But while facts alone are not enough to change the way people think, having and widely sharing solid information is an essential part of the process. For example, data about the harms of smoking, or the harms of hitting children, or the life-saving effects of seat belts were all essential parts of changing law and practice on these issues.
Some options for a better public discussion
Right now research on criminal justice in Canada is very limited in scope, and even basic data are often hard to find or not comparable from province to province. For example, a recent Statistics Canada report on people in the prison system had to exclude several provinces that did not have comparable data. So one thing the federal government could and should do is support more research and better access to data. Compared to the billions spent on the criminal justice system, a few million dollars in this area would go a long way towards providing better information.
There are three primary sites where this work could be done – universities, non-profit organizations of various kinds, and government itself. In many cases research and analysis done by third parties has, rightly or not, more public credibility than does research done within government. Using these vehicles, government could help others make the case for reform without incurring the same political costs. Canada has previously ramped up research in priority areas by creating networks and other vehicles to bring people together and get more synergy from the research field. We have a strong track record in creating partnerships among academic researchers, community groups and others that do an excellent job in making efficient use of resources to do and share high quality research.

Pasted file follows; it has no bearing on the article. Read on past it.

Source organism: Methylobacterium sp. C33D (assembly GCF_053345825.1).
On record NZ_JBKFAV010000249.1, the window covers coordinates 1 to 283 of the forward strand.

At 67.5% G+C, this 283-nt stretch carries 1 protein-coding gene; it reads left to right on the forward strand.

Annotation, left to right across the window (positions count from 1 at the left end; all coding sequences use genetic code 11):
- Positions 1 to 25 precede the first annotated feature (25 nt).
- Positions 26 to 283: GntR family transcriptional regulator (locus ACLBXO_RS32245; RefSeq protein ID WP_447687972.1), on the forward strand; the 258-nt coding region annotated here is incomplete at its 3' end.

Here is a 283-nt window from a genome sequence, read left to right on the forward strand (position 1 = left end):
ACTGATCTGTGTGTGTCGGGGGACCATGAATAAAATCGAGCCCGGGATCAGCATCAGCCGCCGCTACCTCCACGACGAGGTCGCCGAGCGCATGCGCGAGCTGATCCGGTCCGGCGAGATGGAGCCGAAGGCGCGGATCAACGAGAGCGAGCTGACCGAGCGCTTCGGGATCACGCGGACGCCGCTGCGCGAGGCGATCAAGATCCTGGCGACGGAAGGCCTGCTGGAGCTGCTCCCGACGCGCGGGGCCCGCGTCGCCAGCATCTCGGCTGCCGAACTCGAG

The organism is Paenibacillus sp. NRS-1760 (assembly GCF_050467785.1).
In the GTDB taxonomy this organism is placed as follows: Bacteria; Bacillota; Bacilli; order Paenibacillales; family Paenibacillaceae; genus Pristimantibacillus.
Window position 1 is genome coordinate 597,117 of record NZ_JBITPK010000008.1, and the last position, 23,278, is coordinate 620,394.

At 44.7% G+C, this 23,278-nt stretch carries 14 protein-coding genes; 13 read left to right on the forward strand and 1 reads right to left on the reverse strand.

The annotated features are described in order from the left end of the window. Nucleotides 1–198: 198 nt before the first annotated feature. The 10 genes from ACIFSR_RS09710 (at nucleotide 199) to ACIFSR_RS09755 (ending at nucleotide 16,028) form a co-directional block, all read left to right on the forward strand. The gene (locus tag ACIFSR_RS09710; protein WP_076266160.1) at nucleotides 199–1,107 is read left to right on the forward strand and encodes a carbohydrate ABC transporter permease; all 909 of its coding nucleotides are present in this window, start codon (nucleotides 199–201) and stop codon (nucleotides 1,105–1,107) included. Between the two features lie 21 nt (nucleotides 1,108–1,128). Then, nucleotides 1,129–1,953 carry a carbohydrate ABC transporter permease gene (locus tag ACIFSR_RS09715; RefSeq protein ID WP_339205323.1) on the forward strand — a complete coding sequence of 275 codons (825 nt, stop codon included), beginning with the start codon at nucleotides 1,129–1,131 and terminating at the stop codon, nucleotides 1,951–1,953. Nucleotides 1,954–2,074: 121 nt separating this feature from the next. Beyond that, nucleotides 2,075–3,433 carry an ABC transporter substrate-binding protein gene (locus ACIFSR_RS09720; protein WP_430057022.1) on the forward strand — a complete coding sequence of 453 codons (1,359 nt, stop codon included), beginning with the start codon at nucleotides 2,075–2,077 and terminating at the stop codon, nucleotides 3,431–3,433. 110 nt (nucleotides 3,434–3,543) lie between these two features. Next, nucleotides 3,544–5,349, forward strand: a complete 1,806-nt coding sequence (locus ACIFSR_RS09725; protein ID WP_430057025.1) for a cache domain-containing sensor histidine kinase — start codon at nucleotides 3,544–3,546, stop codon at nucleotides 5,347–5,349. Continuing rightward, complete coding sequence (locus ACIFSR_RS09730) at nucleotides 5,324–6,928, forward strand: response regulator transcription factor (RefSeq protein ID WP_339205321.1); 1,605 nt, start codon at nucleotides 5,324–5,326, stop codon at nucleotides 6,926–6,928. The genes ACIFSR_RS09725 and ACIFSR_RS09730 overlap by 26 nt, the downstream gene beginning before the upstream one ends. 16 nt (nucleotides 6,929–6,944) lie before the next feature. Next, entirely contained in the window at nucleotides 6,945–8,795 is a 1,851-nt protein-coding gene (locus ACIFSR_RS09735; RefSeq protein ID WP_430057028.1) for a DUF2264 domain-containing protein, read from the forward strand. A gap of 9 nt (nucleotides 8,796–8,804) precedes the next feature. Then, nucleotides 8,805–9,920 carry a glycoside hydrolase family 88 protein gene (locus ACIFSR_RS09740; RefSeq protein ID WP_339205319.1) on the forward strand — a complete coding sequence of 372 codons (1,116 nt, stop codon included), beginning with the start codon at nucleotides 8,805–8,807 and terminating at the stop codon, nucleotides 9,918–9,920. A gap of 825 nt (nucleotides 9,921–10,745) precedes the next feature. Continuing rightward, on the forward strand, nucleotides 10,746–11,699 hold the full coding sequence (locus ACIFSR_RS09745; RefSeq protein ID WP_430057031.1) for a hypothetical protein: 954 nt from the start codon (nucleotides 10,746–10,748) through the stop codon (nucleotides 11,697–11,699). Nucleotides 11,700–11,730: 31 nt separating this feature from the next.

The number of people studying criminal justice in Canadian universities and research institutions is small, they are split among several disciplines (law, sociology, criminology, psychology) and research funding is very limited. Most Canadian NGOs in the criminal justice field, such as John Howard or Elizabeth Fry, or the Canadian Bar Association, or Indigenous or African-Canadian or other groups that represent people who are more likely to be embroiled with the justice system, are very small and only a very few have any real research capacity. Research within the federal government itself was also cut back sharply by the Conservatives.
A law reform commission?
Another strategy to improve public understanding is the use of commissions or expert panels or other sources seen as unbiased to build public awareness of the need for change. Canada used to have a Law Reform Commission that would issue independent reports on such matters, but it was abolished by the Harper government in 2006 and has not been re-established. The government might consider creating a new law reform commission or some equivalent that would have the duty and authority to issue public reports, based on solid research, on various aspects of criminal law and justice. Again, a small amount of money could yield a big dividend in public understanding.
These are steps that have a low political cost but could help Canadians make better choices in this important area.